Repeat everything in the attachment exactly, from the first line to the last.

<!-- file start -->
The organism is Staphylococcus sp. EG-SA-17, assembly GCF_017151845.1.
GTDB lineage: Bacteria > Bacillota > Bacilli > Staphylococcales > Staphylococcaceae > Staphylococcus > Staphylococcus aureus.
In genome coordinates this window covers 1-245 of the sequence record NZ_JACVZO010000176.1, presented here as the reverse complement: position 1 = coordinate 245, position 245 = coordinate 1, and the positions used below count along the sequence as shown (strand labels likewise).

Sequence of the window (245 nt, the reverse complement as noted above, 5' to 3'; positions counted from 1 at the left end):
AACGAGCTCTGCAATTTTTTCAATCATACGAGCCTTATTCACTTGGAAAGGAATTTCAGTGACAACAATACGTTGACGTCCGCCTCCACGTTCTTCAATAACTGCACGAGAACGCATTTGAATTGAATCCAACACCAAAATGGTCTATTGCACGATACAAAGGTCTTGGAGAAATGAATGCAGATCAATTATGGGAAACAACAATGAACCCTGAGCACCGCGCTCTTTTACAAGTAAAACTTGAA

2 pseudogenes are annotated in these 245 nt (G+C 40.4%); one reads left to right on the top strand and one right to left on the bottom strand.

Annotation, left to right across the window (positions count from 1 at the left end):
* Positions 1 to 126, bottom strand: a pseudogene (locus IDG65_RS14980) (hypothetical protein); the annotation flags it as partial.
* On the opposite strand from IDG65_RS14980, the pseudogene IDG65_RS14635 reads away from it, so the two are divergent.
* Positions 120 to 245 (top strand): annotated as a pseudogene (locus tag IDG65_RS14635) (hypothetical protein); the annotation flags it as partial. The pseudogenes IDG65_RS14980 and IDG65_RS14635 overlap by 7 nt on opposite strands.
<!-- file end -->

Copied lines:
The organism is Staphylococcus sp. EG-SA-17, assembly GCF_017151845.1.
GTDB lineage: Bacteria > Bacillota > Bacilli > Staphylococcales > Staphylococcaceae > Staphylococcus > Staphylococcus aureus.
In genome coordinates this window covers 1-245 of the sequence record NZ_JACVZO010000176.1, presented here as the reverse complement: position 1 = coordinate 245, position 245 = coordinate 1, and the positions used below count along the sequence as shown (strand labels likewise).

Sequence of the window (245 nt, the reverse complement as noted above, 5' to 3'; positions counted from 1 at the left end):
AACGAGCTCTGCAATTTTTTCAATCATACGAGCCTTATTCACTTGGAAAGGAATTTCAGTGACAACAATACGTTGACGTCCGCCTCCACGTTCTTCAATAACTGCACGAGAACGCATTTGAATTGAATCCAACACCAAAATGGTCTATTGCACGATACAAAGGTCTTGGAGAAATGAATGCAGATCAATTATGGGAAACAACAATGAACCCTGAGCACCGCGCTCTTTTACAAGTAAAACTTGAA

2 pseudogenes are annotated in these 245 nt (G+C 40.4%); one reads left to right on the top strand and one right to left on the bottom strand.

Annotation, left to right across the window (positions count from 1 at the left end):
* Positions 1 to 126, bottom strand: a pseudogene (locus IDG65_RS14980) (hypothetical protein); the annotation flags it as partial.
* On the opposite strand from IDG65_RS14980, the pseudogene IDG65_RS14635 reads away from it, so the two are divergent.
* Positions 120 to 245 (top strand): annotated as a pseudogene (locus tag IDG65_RS14635) (hypothetical protein); the annotation flags it as partial. The pseudogenes IDG65_RS14980 and IDG65_RS14635 overlap by 7 nt on opposite strands.